Traditional Irish Music
I had the pleasure of sitting down with Dick Hogan recently to discuss his major new recording called The Hogan Collection. It has taken 6 years to complete and is a new collection of 200 traditional songs. They are largely unknown but "reflect the true Irish tradition like no other" he says. We sit down and talk as I flick through the 20 Cd's that it takes to house such a vast collection of songs. The collection is indeed rare and the majority of the songs would be unknown to me at least. So where did they all come from we ask? Dick explains "I have been singing all my life, since I was a child. The idea was to record everything from my childhood days up to the present time. People had been complimenting me over the years on the unusual songs that I sing. They had never heard them before and felt that if I didn't record them they would be lost. People were saying this to me for a long time and finally about 6 years ago the penny dropped. I realised I needed to do something about it and so the project began"
Over 40 of the songs are accompanied and feature Eileen O' Brien on piano as well Peter Eades and Noreen O'Donoghue. The logistics of getting such a vast collection down on record produced its own challenges with the purchase of some decent recording equipment being the first objective. This was done for a number of reasons. Yes it was cheaper than hiring a studio but more importantly it meant that Dick could sing when the circumstances were right. "If you book a studio to record unaccompanied singing you need to be in good form both mentally and physically," he explains. "The day you have the studio booked is the day you may not feel like singing at all. So I said to myself the only way this is ever going to get finished is by purchasing a good microphone and some good recording equipment, computer etc. It was a very big learning curve and I sought assistance and advice from sound engineers to get me started. Once I had truly mastered this I then started the recording process."
The collection is being released as a 20 CD Box Set that includes all 200 songs. Also included is a book with all the lyrics. To make the collection more accessible he then splits the collection into 25 individual Cd's grouped around themes. You therefore get albums such as "Rare Songs," "Songs Our Parents Loved," "Songs of Percy French," "Nationalistic Songs and Ballads," "Songs of Clare," "Humorous, Suggestive and Fantastical Songs" etc. Each of these albums comprise about 15-20 songs. Individual songs may appear in two categories so you could have a song that appears on the "Rare Songs" and "Nationalistic" albums. There will however be no duplication within a category. If this sounds confusing simply check the website www.tradirishsongs.com where it is all detailed.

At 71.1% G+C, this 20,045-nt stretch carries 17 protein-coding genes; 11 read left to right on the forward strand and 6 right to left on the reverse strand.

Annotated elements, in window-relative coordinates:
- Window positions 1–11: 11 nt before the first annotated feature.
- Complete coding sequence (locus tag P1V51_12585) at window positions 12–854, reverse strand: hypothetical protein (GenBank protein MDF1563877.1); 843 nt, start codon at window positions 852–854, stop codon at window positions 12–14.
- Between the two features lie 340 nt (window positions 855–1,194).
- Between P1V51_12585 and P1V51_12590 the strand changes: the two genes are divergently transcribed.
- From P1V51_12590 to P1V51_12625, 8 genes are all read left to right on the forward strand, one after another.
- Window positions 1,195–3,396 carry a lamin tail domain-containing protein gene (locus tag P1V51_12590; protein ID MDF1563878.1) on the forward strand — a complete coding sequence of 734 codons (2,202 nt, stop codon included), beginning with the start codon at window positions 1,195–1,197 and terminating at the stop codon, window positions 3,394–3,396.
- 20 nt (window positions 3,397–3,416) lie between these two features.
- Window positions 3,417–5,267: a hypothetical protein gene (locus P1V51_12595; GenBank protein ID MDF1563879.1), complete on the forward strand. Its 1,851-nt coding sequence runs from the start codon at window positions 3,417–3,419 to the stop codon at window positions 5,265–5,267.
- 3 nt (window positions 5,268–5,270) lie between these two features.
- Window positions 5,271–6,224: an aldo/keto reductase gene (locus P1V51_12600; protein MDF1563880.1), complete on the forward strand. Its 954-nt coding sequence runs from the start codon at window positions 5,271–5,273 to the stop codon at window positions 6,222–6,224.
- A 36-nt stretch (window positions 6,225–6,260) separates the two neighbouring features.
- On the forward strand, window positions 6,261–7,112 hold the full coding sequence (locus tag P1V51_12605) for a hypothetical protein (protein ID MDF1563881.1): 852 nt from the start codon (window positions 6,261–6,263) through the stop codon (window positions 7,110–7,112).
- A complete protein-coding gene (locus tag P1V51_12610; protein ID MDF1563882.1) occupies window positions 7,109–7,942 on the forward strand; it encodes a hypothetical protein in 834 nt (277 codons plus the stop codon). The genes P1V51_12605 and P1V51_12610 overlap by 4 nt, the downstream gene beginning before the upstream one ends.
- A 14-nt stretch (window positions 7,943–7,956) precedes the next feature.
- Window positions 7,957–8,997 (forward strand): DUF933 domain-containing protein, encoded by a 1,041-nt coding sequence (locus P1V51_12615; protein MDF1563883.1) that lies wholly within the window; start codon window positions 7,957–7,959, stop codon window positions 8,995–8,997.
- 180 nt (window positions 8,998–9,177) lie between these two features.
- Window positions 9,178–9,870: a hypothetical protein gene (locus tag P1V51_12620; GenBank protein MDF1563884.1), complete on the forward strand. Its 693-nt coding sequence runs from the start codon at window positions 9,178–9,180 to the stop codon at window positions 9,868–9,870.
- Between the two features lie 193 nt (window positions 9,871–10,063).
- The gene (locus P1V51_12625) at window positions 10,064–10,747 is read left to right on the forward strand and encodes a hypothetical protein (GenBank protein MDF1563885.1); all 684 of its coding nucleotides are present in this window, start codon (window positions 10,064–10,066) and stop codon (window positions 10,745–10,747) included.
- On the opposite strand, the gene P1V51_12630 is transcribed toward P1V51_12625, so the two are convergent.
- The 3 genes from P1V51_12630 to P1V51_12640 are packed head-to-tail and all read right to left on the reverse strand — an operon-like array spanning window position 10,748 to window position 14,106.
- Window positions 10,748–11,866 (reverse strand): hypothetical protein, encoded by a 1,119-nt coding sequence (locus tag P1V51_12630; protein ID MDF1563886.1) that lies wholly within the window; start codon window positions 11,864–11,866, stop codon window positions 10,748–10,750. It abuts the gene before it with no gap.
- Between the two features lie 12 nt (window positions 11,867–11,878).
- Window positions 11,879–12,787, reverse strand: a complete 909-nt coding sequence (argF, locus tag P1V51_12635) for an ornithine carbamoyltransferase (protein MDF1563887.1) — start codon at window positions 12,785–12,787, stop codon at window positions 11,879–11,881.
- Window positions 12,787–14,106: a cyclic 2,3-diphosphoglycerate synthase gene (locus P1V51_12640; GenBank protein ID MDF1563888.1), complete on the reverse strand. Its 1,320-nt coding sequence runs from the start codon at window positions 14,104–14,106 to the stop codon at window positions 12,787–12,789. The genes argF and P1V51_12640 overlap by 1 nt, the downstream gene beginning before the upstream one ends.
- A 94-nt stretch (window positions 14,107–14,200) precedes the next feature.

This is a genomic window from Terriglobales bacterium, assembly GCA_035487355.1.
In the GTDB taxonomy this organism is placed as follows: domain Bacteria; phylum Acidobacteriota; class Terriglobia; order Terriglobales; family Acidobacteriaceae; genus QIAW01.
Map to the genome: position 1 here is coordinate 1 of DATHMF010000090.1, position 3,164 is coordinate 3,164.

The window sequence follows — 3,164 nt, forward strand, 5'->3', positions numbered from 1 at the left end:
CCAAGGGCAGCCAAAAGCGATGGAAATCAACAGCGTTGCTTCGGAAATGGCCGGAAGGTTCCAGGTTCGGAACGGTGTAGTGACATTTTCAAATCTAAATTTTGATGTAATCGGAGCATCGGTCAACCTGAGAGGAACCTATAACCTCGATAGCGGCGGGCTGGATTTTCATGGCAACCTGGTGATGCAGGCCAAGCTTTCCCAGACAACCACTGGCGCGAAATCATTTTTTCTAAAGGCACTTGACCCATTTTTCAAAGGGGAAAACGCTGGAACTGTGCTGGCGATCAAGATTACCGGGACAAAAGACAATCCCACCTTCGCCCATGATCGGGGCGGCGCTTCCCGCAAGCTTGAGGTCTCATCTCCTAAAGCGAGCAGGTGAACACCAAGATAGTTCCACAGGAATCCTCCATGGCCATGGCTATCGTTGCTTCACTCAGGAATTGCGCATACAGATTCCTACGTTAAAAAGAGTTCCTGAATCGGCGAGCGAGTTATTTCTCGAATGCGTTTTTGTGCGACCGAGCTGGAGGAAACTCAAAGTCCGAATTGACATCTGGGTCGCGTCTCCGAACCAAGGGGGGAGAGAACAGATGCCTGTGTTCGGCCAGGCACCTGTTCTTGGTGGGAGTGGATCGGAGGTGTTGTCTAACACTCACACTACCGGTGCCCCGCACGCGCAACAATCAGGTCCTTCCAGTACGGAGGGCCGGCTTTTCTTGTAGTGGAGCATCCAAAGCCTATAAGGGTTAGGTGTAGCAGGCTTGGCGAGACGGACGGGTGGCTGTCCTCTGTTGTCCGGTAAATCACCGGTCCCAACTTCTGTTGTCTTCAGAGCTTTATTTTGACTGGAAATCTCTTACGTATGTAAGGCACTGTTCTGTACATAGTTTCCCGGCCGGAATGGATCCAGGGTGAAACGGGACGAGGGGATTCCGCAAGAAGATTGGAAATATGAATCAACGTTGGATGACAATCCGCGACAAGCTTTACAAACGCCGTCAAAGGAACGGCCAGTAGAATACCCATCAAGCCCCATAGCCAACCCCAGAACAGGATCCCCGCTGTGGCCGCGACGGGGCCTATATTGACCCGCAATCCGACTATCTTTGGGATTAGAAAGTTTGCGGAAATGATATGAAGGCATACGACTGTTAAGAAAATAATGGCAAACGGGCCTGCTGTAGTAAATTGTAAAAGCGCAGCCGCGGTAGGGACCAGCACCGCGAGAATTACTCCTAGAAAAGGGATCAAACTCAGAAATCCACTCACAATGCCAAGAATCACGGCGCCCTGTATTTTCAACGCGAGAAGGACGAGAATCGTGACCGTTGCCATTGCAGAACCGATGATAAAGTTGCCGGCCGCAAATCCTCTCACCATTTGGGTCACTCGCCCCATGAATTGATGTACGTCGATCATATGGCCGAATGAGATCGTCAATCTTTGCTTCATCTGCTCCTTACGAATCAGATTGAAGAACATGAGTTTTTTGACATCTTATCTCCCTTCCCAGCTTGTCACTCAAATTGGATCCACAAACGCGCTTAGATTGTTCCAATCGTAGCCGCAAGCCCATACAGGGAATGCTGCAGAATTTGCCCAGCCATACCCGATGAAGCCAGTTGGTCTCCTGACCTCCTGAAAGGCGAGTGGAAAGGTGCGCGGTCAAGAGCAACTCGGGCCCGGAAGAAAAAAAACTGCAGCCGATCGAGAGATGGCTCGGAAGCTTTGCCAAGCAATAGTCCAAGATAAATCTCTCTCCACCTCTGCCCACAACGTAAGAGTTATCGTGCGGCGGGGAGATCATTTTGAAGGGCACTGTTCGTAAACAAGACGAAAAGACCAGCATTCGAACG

The idea he says is that "people may like certain types of songs and thus they can buy them as a standalone album". Dick wants to demonstrate to the public at large the extent of the traditional repertoire, showing that it is "far broader than the public realise". He feels that "there is a very narrow view of what traditional singing is because of what you see on television." The collection does not include what you might typically consider traditional songs such as The Wild Rover or The Town I Love So Well. The majority of names are most definitely unfamiliar. Dick points out that the collection features "the great epic ballad of 1798, Sliabh Na mBan, regarded by many to be the greatest Sean-nos song ever written. Muldoon the Solid Man, regarded as the definitive version with an extra verse that was never recorded before. The Red Hats of Ireland, a massive song that has never ever been recorded before, and finally Amhran na bPratai Dubha which has incredibly, never been recorded in its entirety on LP or Disk even though it was written in 1850. The importance of this song cannot be underestimated as it is the ultimate and only "Real" Famine song.
To demonstrate the scope of the material Dick flicks through the book and picks a few songs at random. Nell Flahertys Drake pops up. He sings me a verse and explains some of its background. The next track he picks is called Market Day and it goes back to the 1920's, Another example is The Night The Goat Broke Loose which is from the 1930's. Dick says that "there is very little of this collection that would encroach much beyond the 1940's or 1950's. You might have one or two songs that comes up into the 70's but that's about it".
This collection really shows that there is a very rich and deeply rewarding repertoire of material that I would have previously been unaware of. Our tradition runs much deeper and The Hogan Collection is a magnificent snapshot of simply hundreds of songs that could have disappeared off the traditional song map. Dick's immense back catalogue, memory, and most of all passion for the tradition is awe inspiring. It comes across in the manner in which he lives, talks and sings the songs of his parents and even further back into our history. The Hogan Collection stands alone as one of the best reference guides to traditional singing and it will introduce a whole new generation to songs that will once again live, breath and no doubt emerge in session life. It is an incredible achievement that has taken many years of painstaking work to bring to fruition. As a nation we owe a debt of gratitude to Dick Hogan. His collection could and should become the nation’s reference guide to the best in authentic traditional song as handed down through the generations.
To Purchase the collection or individual CD's visit : www.tradirishsongs.com
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